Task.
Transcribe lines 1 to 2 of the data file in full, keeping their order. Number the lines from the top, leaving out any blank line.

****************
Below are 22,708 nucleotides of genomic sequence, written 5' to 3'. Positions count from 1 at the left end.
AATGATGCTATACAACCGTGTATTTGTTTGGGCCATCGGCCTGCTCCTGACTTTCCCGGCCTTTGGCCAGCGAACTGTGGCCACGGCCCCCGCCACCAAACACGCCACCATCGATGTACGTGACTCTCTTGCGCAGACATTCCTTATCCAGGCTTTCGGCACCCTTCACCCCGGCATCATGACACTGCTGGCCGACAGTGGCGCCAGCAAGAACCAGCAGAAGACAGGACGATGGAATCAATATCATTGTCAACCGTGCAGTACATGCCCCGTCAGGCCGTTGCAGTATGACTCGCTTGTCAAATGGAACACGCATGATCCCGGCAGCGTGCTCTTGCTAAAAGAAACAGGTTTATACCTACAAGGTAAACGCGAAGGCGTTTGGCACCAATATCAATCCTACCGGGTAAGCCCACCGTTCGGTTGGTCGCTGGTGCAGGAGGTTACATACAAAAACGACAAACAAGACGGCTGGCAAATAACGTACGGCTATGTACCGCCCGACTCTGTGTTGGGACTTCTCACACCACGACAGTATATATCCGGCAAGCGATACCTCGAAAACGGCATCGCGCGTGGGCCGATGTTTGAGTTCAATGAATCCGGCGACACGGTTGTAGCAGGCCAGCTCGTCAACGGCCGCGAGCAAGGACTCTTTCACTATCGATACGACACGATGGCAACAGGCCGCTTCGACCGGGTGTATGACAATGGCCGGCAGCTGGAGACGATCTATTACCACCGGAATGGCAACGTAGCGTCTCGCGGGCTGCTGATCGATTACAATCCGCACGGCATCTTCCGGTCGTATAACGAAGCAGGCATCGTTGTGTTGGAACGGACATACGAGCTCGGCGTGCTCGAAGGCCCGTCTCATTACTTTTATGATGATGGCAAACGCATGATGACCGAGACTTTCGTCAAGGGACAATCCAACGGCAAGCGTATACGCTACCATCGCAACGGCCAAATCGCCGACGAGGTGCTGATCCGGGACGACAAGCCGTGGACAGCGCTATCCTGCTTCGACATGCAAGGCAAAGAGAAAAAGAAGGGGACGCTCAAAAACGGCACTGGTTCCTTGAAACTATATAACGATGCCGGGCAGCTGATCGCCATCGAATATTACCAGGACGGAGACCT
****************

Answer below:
Below are 22,708 nucleotides of genomic sequence, written 5' to 3'. Positions count from 1 at the left end.
AATGATGCTATACAACCGTGTATTTGTTTGGGCCATCGGCCTGCTCCTGACTTTCCCGGCCTTTGGCCAGCGAACTGTGGCCACGGCCCCCGCCACCAAACACGCCACCATCGATGTACGTGACTCTCTTGCGCAGACATTCCTTATCCAGGCTTTCGGCACCCTTCACCCCGGCATCATGACACTGCTGGCCGACAGTGGCGCCAGCAAGAACCAGCAGAAGACAGGACGATGGAATCAATATCATTGTCAACCGTGCAGTACATGCCCCGTCAGGCCGTTGCAGTATGACTCGCTTGTCAAATGGAACACGCATGATCCCGGCAGCGTGCTCTTGCTAAAAGAAACAGGTTTATACCTACAAGGTAAACGCGAAGGCGTTTGGCACCAATATCAATCCTACCGGGTAAGCCCACCGTTCGGTTGGTCGCTGGTGCAGGAGGTTACATACAAAAACGACAAACAAGACGGCTGGCAAATAACGTACGGCTATGTACCGCCCGACTCTGTGTTGGGACTTCTCACACCACGACAGTATATATCCGGCAAGCGATACCTCGAAAACGGCATCGCGCGTGGGCCGATGTTTGAGTTCAATGAATCCGGCGACACGGTTGTAGCAGGCCAGCTCGTCAACGGCCGCGAGCAAGGACTCTTTCACTATCGATACGACACGATGGCAACAGGCCGCTTCGACCGGGTGTATGACAATGGCCGGCAGCTGGAGACGATCTATTACCACCGGAATGGCAACGTAGCGTCTCGCGGGCTGCTGATCGATTACAATCCGCACGGCATCTTCCGGTCGTATAACGAAGCAGGCATCGTTGTGTTGGAACGGACATACGAGCTCGGCGTGCTCGAAGGCCCGTCTCATTACTTTTATGATGATGGCAAACGCATGATGACCGAGACTTTCGTCAAGGGACAATCCAACGGCAAGCGTATACGCTACCATCGCAACGGCCAAATCGCCGACGAGGTGCTGATCCGGGACGACAAGCCGTGGACAGCGCTATCCTGCTTCGACATGCAAGGCAAAGAGAAAAAGAAGGGGACGCTCAAAAACGGCACTGGTTCCTTGAAACTATATAACGATGCCGGGCAGCTGATCGCCATCGAATATTACCAGGACGGAGACCT